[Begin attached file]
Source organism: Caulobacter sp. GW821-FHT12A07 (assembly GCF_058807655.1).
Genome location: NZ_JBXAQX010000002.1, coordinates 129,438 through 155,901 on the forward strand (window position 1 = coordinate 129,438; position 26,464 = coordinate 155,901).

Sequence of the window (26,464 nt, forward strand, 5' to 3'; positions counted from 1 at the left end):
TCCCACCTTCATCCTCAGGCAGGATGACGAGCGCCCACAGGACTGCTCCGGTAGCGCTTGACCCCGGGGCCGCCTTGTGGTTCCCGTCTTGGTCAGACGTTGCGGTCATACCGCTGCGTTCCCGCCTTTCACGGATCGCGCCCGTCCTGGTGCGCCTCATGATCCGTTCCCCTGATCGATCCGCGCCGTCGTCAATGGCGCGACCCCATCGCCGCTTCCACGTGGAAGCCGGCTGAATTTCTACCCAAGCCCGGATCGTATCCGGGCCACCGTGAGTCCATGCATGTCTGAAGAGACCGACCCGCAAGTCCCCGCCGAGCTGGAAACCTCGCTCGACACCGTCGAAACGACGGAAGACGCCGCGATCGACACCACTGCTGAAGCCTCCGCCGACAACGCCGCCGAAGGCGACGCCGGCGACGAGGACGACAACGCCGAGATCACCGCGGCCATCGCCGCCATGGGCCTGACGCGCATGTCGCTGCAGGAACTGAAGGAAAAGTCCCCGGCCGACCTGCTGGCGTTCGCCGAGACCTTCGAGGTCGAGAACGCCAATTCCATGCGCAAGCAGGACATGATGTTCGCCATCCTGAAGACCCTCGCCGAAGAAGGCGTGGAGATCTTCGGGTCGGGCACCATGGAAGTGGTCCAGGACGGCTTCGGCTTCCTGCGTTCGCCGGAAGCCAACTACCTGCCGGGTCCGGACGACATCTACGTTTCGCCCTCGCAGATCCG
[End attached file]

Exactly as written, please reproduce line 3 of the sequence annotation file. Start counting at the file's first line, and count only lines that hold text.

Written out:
Sequence of the window (26,464 nt, forward strand, 5' to 3'; positions counted from 1 at the left end):